World Media

790,000 in Japan ordered to evacuate as rain threatens mudslides

Japan's Kagoshima City Orders 600,000 Residents Into Evacuation Centres

One elderly woman in Kagoshima city died after a mudslide hit her home.

Abe was criticized for the government's slow response in July a year ago, when heavy rains triggered landslides and floods, killing more than 200 people in Japan's worst weather disaster in 36 years.

Some parts of southern Kyushu have received up to 1,000 mm (39.4 inches) of rain since Friday, about as much as usually falls in the whole month of July, Japanese broadcaster NHK said, and forecasters expect as much as 300 mm more rainfall in some areas by Thursday evening.

Residents of southwestern Japanese cities Kagoshima, Kirishima and Aira have been ordered to evacuate, warned of life-threatening landslides caused by torrential rains, the cities said Wednesday. Evacuation advisories were issued for almost 870,000 people in nearby areas, according to NHK.

Rescue workers and local residents watch the Wada River, which has been swollen due to heavy rain in Kagoshima.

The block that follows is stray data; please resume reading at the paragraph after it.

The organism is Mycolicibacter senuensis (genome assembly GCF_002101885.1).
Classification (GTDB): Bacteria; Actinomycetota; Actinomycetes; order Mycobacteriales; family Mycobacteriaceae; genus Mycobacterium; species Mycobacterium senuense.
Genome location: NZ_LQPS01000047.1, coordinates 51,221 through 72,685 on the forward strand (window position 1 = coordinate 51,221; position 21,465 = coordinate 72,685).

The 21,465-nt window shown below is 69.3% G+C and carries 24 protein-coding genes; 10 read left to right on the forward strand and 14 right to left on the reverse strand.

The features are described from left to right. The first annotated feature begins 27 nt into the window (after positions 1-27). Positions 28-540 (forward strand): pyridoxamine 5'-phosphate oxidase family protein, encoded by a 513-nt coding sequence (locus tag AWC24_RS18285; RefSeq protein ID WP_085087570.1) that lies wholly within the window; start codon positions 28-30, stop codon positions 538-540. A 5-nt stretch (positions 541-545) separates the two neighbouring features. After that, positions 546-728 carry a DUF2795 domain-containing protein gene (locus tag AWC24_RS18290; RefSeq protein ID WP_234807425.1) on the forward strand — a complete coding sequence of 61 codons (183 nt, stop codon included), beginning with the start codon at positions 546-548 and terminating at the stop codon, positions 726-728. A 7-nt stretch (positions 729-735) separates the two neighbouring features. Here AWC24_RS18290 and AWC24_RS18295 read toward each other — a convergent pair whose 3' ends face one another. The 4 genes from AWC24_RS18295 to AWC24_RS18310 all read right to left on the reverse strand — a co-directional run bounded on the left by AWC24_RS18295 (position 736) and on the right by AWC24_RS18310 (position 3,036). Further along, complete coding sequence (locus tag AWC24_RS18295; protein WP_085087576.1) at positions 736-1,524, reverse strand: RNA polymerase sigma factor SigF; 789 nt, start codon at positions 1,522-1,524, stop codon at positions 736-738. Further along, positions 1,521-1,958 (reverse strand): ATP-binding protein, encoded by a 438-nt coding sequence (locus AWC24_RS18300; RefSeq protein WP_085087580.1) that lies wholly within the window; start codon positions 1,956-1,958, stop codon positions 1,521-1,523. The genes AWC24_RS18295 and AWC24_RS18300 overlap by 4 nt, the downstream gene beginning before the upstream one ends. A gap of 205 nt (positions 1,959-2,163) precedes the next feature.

"The sound of the rain is so strong that it worries me", one evacuee told Kyodo News.

Local residents shielding themselves with umbrellas fearless heavy rain caused by Typhoon Mun, the 4th typhoon of the year.

The governor of Kagoshima prefecture asked Japan's Self-Defense Forces on Wednesday to dispatch a disaster team to help residents and emergency crews cope with landslides and floods, according to Japan's Ministry of Defense. The Chugoku region around Hiroshima, and the Hokuriku area facing the Sea of Japan, were also expected to see heavy rainfall, according to the agency.

Prime Minister Shinzo Abe has told residents of the cities to "take steps to protect their lives".

The agency said landslide warnings have been issued for parts of the three prefectures because rain is expected to intensify over the next few days.

Heavy rain was forecast to continue into Thursday, the Japan Meteorological Agency said.